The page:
Colorado stands to benefit from expansion of clean, renewable hydropower development
WASHINGTON – Today, the House Natural Resources Committee advanced with bipartisan support Rep. Scott Tipton’s (CO-03) legislation that would create rural jobs by expanding the production of clean renewable hydropower. The Hydropower and Rural Jobs Act (H.R. 678) could receive a vote in the House as early as the next week the House is in session.
Sen. John Barrasso (WY) has introduced a Senate companion to Tipton’s bill this session.
“At a time when our country needs to focus on domestic energy production and job creation, hydropower can play a critical role in providing clean renewable energy while expanding job opportunities in rural America,” Tipton said. “I’m confident that this commonsense clean energy and jobs bill will receive a vote in the House soon and optimistic that it will head to the Senate with the momentum needed to propel it into law.”
The legislation, which received a Senate Water and Power Subcommittee hearing last year before time ran out in the session to pass it, will have a direct impact on the 3rd District where there is significant potential to expand hydropower development on existing Bureau of Reclamation canals and conduits that have already undergone environmental analysis.
H.R. 678 would accomplish this by streamlining red tape and reducing administrative costs for the installation of small canal and pipeline hydropower development projects. Increased small hydropower installation will create local jobs, add clean, affordable electricity to the grid to power homes and communities, modernize infrastructure, and supply the federal government with additional revenues.
“This bipartisan legislation reduces unnecessary and duplicative costs to encourage hydropower development. These existing man-made facilities have already gone through environmental review, so there’s simply no need for another costly review. While the Bureau of Reclamation has recently attempted to address this by establishing its own categorical exclusion from NEPA, it has yet to implement this new policy and, as with all agency directives, is subject to later change by this administration or future administrations,” Tipton said. “I’m open to working with my colleagues on the other side of the aisle to address their concerns with the NEPA provision, but the bottom line is that we must arrive at a statutory framework that streamlines the project approval process and reduces costs. H.R. 678 substantially reduces administrative planning costs and protects water users by specifically reaffirming hydropower development as secondary to water supply and delivery purposes.”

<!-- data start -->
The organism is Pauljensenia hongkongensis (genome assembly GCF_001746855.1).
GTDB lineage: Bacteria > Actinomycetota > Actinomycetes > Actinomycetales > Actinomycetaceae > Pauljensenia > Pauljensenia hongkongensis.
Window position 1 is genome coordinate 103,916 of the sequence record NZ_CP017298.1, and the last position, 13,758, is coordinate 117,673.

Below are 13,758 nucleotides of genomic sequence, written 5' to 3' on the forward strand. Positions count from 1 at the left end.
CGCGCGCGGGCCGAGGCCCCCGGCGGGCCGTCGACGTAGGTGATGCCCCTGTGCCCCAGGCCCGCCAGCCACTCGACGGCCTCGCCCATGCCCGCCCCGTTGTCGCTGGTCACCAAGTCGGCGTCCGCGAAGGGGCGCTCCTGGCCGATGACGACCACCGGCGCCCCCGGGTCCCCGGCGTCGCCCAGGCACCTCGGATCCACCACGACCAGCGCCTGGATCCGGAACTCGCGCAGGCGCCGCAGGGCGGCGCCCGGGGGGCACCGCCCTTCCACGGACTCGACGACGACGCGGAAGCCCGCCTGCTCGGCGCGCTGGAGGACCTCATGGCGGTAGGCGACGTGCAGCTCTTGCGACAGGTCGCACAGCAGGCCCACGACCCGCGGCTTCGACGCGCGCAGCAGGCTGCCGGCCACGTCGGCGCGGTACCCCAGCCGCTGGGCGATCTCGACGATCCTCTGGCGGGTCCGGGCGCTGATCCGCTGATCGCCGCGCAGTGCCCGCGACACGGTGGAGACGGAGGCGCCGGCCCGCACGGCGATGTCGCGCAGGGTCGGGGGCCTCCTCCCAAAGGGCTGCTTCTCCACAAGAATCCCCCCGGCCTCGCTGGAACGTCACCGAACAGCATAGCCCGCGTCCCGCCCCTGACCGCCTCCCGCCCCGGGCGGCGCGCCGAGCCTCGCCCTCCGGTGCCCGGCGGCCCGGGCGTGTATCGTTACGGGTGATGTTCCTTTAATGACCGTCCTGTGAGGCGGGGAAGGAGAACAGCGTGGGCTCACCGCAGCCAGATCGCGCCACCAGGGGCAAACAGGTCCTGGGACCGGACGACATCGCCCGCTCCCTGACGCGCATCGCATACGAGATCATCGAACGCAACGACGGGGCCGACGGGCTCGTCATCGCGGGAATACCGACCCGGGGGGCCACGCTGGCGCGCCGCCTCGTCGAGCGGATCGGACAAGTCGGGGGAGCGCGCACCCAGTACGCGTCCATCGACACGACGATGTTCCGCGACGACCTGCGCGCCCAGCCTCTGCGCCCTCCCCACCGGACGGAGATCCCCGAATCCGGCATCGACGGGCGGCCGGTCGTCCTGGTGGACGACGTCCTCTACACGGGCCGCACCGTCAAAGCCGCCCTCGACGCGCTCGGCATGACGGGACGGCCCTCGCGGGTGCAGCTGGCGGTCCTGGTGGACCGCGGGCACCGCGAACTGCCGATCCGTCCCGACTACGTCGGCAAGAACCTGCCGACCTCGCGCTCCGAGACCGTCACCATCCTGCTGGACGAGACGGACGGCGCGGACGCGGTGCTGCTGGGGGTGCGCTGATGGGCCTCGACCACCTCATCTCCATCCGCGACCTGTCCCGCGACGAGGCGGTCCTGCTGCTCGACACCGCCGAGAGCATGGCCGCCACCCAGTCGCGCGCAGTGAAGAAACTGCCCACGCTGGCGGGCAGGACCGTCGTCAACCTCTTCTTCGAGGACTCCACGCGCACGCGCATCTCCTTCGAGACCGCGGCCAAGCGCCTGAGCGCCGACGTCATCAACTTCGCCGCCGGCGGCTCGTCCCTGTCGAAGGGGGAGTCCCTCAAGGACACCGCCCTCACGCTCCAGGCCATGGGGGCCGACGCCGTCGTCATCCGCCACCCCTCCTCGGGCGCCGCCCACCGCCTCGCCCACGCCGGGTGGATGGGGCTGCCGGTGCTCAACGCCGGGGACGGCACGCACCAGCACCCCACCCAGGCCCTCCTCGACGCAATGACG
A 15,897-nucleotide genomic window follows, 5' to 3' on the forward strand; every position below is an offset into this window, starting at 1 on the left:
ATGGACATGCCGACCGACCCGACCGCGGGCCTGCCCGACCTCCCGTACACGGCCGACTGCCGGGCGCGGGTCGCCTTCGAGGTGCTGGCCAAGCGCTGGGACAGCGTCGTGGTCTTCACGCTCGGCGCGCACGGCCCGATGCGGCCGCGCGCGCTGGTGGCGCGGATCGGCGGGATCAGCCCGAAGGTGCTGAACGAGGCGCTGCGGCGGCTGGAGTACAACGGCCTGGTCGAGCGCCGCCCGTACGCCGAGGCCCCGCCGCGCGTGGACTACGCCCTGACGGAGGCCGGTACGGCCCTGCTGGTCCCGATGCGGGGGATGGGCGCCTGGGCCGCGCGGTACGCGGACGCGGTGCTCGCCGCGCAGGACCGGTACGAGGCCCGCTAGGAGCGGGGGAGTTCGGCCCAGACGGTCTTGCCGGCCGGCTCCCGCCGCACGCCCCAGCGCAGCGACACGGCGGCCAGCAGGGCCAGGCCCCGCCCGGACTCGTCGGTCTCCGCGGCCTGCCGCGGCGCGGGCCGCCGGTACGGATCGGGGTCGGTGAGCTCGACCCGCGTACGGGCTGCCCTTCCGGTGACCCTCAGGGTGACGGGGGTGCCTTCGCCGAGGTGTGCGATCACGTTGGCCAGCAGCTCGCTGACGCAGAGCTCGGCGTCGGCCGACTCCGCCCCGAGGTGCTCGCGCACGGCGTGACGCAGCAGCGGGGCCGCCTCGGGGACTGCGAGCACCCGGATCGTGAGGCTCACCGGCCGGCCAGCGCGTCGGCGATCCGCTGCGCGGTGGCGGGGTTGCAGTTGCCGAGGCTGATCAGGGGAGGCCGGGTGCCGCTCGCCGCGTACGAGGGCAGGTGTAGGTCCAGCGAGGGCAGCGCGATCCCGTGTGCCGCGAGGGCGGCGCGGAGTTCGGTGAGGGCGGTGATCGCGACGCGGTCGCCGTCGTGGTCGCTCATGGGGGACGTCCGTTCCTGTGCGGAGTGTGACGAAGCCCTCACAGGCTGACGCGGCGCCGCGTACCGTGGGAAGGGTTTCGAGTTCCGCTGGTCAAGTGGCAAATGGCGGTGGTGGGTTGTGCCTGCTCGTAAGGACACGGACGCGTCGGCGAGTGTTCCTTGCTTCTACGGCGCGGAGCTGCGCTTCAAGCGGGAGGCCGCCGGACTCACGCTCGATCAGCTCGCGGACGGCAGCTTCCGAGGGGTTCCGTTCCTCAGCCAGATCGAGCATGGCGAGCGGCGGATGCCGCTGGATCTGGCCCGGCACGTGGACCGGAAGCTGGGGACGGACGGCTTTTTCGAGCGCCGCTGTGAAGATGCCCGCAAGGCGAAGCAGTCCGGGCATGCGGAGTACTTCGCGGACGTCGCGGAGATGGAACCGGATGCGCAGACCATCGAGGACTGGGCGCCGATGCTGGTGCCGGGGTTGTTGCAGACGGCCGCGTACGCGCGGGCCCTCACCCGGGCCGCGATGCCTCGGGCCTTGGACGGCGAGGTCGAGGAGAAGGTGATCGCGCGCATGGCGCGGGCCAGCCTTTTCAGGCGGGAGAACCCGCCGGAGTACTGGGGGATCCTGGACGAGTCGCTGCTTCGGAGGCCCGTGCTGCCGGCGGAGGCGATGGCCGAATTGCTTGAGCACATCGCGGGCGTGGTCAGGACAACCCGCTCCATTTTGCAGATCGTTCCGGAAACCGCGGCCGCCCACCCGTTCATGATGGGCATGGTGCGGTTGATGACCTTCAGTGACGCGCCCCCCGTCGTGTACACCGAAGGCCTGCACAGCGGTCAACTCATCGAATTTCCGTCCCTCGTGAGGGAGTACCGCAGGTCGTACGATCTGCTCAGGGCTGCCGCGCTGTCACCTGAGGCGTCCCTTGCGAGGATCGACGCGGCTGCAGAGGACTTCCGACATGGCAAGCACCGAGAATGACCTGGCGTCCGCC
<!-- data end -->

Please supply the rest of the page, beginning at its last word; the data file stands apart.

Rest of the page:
Earlier this month, Chris Treese of the Colorado River Water Conservation District, told the House Natural Resources Subcommittee on Water and Power that Reclamation projects in his water district would benefit from Tipton’s legislation.
“I know of several districts that have considered hydropower investment, but never seriously, as they are discouraged by the regulatory uncertainty and costs currently represented by the existing permitting process,” Treese said. “We support H.R. 678 and believe it will reduce costs and foster more conduit hydropower at federal facilities and empower irrigation districts involved in the operation and maintenance of these Reclamation canals to develop and benefit from this clean energy source. We further believe it will clarify issues of federal authority on these projects that will improve and streamline the decision-making processes.”